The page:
As the fourth embodiment of the present invention, a film scanner using original image information faintly remaining in the dust particle/flaw region on a film will be used with reference to FIGS. 14 to 16B.

FIG. 14 is a flow chart showing the operation of the film scanner according to the fourth embodiment. FIGS. 15A to 15E are views showing image data read using infrared illumination and image data read by visible light illumination. FIGS. 16A and 16B show examples of one line image data read by visible light and infrared light.

FIG. 15A shows the image of a film 2. A line sensor is set in the horizontal direction of the drawing, and it is scanned in the vertical direction (sub-scanning direction) to read an image. When the film has a dust particle or flaw, as shown in FIG. 15A, only the dust particle or flaw is extracted by reading the image using infrared light for the illumination system, as shown in FIG. 15B. When the image is read using visible light, an image shown in FIG. 15C is obtained.

FIG. 15D is an enlarged view of part of FIG. 15C. If the dust particle is semi-transparent, the dust particle region is not completely dark, and the image pattern remains faintly. FIG. 15E schematically shows this. FIG. 15E shows a state wherein a dust particle on a general film shields light (visible light). If light passes through the film even slightly, the light reaches the CCD via the photosensitive layers of the film and is output as image data. Since the output value is small, a faint image pattern remains in the dust particle region, as shown in FIG. 15D.

FIGS. 16A and 16B show image data near the dust particle/flaw region. FIGS. 16A and 16B show visible light (any one of R, G, and B) and infrared image information of the lth line (arbitrary line in the dust particle/flaw region) in the sub-scanning direction shown in FIGS. 15B and 15C. The ordinate represents the image data level. The higher the image data level, the higher the luminance. The lower the image data level, the lower the luminance. Hence, when the light is shielded by a dust particle, the image level becomes low. The shielded state is known from the image data level at that time. A region where infrared image data level is lower than a predetermined level, which is shown in FIG. 16B, is specified as a dust particle/flaw region. That region in the visible light image data, which corresponds to this region, is corrected.

FIG. 16A shows a state wherein some image data remains in the dust particle/flaw region. This state is determined on the basis of whether the image data is larger than a predetermined value. In accordance with the determination result, the image data can be corrected by adding a predetermined quantity of image data or multiplying the image data by a predetermined constant to increase the image data gain to a level matching the peripheral image data.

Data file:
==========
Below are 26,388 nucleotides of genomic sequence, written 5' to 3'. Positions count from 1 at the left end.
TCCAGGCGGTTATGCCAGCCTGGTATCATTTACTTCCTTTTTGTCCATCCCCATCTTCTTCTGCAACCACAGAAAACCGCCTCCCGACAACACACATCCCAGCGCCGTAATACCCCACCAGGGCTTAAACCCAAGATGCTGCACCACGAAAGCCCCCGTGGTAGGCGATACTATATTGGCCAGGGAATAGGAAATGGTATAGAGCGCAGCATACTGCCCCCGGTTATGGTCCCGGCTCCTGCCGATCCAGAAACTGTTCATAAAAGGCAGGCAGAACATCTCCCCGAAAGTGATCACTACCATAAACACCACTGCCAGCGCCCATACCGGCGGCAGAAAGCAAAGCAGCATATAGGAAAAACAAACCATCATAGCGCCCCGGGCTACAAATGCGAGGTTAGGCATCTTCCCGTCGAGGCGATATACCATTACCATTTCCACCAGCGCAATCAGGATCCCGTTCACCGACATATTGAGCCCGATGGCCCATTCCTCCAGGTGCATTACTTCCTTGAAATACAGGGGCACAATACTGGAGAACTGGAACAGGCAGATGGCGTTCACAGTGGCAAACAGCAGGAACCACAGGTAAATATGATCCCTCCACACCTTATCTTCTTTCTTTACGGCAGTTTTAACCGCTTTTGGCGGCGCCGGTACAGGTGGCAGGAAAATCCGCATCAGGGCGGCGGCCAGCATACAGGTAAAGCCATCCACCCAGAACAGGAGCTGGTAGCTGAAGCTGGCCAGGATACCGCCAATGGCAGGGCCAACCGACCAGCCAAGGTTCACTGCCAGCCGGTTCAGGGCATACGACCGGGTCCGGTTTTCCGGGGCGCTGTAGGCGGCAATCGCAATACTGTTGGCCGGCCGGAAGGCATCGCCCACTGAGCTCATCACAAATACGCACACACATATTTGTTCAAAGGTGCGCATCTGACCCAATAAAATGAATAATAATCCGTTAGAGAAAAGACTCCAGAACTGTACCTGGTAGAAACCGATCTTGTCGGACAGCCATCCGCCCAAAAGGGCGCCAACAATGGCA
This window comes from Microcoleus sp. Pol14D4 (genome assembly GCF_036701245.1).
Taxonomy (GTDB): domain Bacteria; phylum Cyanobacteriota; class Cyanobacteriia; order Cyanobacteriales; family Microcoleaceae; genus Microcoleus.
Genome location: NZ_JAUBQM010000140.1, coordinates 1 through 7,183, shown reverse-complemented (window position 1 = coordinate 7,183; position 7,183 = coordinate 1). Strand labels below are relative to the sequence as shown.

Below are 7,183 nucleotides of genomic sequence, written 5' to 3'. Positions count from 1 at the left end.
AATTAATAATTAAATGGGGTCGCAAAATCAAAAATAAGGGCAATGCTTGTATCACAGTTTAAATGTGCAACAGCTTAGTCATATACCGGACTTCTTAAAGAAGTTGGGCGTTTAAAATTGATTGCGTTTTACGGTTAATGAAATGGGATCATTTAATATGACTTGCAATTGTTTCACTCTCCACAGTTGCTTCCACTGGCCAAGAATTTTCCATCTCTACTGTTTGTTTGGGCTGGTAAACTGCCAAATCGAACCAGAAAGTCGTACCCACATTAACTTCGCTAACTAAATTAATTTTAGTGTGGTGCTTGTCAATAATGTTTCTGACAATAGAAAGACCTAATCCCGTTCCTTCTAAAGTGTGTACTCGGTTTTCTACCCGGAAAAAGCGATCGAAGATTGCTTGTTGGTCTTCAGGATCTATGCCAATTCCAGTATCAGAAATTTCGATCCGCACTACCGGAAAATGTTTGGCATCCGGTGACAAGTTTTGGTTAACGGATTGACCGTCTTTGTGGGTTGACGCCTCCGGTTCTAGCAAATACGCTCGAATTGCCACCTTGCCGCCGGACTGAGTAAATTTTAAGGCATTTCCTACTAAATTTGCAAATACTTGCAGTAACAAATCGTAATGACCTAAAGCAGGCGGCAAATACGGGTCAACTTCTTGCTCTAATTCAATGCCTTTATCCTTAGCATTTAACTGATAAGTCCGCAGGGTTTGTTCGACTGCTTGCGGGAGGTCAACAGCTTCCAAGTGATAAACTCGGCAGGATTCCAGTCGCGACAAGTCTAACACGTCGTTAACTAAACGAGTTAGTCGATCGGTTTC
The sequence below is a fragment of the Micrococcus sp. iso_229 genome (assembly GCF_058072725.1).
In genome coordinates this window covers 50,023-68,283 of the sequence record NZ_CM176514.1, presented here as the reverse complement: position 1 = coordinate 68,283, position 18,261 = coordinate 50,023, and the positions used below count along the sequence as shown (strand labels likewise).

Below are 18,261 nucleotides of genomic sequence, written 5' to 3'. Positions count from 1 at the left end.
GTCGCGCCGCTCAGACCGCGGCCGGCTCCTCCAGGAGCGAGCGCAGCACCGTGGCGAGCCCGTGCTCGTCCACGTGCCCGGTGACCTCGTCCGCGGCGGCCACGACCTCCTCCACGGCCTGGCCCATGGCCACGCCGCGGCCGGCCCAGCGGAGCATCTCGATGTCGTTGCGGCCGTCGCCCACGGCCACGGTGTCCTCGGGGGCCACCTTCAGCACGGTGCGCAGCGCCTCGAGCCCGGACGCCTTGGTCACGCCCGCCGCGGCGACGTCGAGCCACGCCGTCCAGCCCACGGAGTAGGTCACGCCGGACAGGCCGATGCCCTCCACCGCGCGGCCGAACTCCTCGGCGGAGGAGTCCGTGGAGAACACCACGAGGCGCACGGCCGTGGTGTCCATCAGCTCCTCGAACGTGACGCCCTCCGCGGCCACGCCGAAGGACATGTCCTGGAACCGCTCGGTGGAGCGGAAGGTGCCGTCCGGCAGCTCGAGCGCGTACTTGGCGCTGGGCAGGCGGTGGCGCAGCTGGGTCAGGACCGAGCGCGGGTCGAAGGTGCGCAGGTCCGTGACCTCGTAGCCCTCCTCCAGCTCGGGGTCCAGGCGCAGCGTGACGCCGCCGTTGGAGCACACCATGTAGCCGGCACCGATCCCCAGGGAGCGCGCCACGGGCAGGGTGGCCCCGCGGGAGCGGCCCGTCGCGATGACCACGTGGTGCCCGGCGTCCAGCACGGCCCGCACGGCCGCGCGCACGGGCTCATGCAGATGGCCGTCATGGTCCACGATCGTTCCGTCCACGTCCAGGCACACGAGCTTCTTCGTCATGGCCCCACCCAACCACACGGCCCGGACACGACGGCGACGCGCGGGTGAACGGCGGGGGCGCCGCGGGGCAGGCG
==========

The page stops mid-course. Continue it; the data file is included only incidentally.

A method of reading the image of the film 2 in the fourth embodiment will be described below with reference to the flow chart in FIG. 14. This image reading method is stored in a storage area in a film scanner control circuit 12 as a program. This program may be input and controlled from an external device. Any storage form such as a floppy disk, CD-ROM, or MO can be employed.

Processing in steps S1 to S11 is the same as in steps S1 to S11 in the first embodiment. With this processing, infrared and visible light image data are stored.

(Step S142) It is determined whether the visible light image data in the dust particle/flaw range prepared in step S8 is equal to or larger than a predetermined value. If NO in step S142, it is determined that no visible light image remains in the dust particle/flaw region, and the flow advances to step S143. If YES in step S142, it is determined that a visible light image remains in the dust particle/flaw region, and the flow branches to step S144.

(Step S143) An image information processing circuit 12 f (correction means) corrects the dust particle/flaw region by a known method.

(Step S144) The image information processing circuit 12 f (correction means) increases the data gain to a value matching the level of the image adjacent to the dust particle/flaw region.

(Step S145) The image data corrected in step S143 or S144 is output.

With the above arrangement and flow, even when a dust particle or flaw is present on the film, image data whose original image is faithfully corrected can be obtained.

<Fifth Embodiment>

In the fourth embodiment, an example wherein all components of visible light image data in a region determined as a dust particle or flaw have values equal to or larger than a predetermined value has been described. In the fifth embodiment, a method of correcting visible light image data when no visible light image data remains at all in a dust particle/flaw region and, more specifically, the data partially has a value equal to or smaller than a predetermined value or the light transmittance through a dust particle varies will be described. The arrangement of the apparatus is the same as in the fourth embodiment, and a detailed description thereof will be omitted.